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The word 'phlogiston'1 is derived from the Greek language. It is the neuter form of the word phlogistos, meaning 'inflammable'. This word is in turn derived from phlogizein meaning 'to set on fire', derived from phlox, or phlog-, meaning flame. Burning, as can be seen, is at the root of this area of scientific thought.
The theory of phlogiston arose in the late 17th Century when it was proposed by Johann Becher (who referred to it as 'inflammable earth'). It was continued in the work of Georg Stahl. The theory postulates that in all flammable materials the elusive substance phlogiston is present, a substance without colour, odour, taste or weight, which is given off when materials are burnt.
All materials could have three basic parts: phlogiston, impurities and the purest form of the material. Anything that could be burned to nothing would be considered to have been completely composed of phlogiston - such as charcoal or sulphur.
So, for example, wood when burnt leaves ash. It was, therefore, deemed that wood was composed of pure wood (ash) and phlogiston. Iron on the other hand consisted of rust, the pure form of the metal and phlogiston.
The impurities arose where the remains could not be defined as either the pure material or phlogistonated air. Gases that dissolved in water were a prime example of this kind of impurity, materials that did not meet the criteria of either pure base or phlogiston.
The theory maintained its position in scientific thought for 100 years, though throughout that period loopholes were identified and then carefully patched up with new variations and terms, like the impurities of fixed and foul air. Objections were consistently countered with new information from Phlogistonists who were not keen to see their theories blown apart.
Ultimately it was the work of French scientist Antoine Laurent Lavoiser, in the late 18th Century, which led to the systematic tearing apart of the Phlogiston Theory. His astute and systematic experimentation gave weight to gathering force of the antiphlogistonist movement. What replaced it were theories around oxygen and the reactions experienced by materials in the presence of this life-giving gas. Experiments switched from purely observational efforts to quantitative analysis that tried to qualify changes and reactions without giving in to notions of fancy expanded from what the eyes alone surveyed.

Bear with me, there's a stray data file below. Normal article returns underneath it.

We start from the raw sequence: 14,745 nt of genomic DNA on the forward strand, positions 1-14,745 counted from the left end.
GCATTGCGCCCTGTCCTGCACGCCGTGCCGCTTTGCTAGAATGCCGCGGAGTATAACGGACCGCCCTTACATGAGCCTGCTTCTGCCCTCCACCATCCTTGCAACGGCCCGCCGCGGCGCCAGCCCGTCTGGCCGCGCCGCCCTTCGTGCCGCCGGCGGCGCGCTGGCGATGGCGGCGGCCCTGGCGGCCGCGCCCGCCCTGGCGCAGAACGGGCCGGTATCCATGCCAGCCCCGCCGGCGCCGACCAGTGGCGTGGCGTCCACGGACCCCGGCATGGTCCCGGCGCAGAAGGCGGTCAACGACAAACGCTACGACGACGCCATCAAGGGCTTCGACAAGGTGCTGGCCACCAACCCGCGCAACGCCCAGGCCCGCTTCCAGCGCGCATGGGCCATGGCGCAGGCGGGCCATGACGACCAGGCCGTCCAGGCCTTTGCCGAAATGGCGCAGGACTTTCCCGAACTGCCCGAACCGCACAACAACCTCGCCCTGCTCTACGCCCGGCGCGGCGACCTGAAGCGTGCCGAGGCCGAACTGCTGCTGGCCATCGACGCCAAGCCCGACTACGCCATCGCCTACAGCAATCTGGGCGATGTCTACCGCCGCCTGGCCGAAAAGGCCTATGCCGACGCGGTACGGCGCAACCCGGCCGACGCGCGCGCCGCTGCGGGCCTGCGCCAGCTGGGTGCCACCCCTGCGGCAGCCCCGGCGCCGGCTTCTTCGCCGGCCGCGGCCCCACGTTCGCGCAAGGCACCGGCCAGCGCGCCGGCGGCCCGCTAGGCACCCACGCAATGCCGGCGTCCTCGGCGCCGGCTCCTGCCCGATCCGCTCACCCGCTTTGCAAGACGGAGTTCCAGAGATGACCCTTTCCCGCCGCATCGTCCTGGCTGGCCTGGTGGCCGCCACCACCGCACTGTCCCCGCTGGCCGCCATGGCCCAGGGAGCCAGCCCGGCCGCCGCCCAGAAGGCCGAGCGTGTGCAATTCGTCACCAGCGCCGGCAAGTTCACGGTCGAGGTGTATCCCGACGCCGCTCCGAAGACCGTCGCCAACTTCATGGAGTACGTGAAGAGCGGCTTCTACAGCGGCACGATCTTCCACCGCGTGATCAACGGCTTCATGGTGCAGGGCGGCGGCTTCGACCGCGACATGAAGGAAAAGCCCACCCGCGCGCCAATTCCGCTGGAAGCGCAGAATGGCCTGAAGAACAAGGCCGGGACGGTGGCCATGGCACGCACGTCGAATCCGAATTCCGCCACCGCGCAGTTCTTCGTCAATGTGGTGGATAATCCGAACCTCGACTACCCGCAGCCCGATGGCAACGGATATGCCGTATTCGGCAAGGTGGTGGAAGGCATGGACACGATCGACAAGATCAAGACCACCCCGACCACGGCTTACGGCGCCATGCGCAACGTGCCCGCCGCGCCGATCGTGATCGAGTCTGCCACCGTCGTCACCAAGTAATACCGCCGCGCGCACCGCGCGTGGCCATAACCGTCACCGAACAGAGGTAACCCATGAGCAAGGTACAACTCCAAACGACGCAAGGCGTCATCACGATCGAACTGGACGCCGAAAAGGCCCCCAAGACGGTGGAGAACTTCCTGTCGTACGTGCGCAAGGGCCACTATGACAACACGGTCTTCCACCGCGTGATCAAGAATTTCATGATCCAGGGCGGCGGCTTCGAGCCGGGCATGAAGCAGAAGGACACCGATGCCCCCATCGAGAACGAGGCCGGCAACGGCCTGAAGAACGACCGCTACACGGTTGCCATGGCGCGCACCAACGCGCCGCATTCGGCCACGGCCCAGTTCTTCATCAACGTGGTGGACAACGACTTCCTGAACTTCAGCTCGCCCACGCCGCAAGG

Flights of Fancy
Since its demise at the hands of scientific progress in the late 18th Century, Phlogiston has surfaced occasionally in the hands of fiction writers. A notable appearance was in the role-playing game Spelljammer (1989, out of print), a setting for the advanced Dungeons and Dragons game, that allowed participants to travel between the many worlds of the games mythos. The material Phlogiston was the chaotic nothingness that existed outside the Crystal Spheres that encapsulated each setting's world. It would occasionally coalesce into navigable rivers but otherwise posed a constant inconvenience, and occasional threat, to travellers through the void.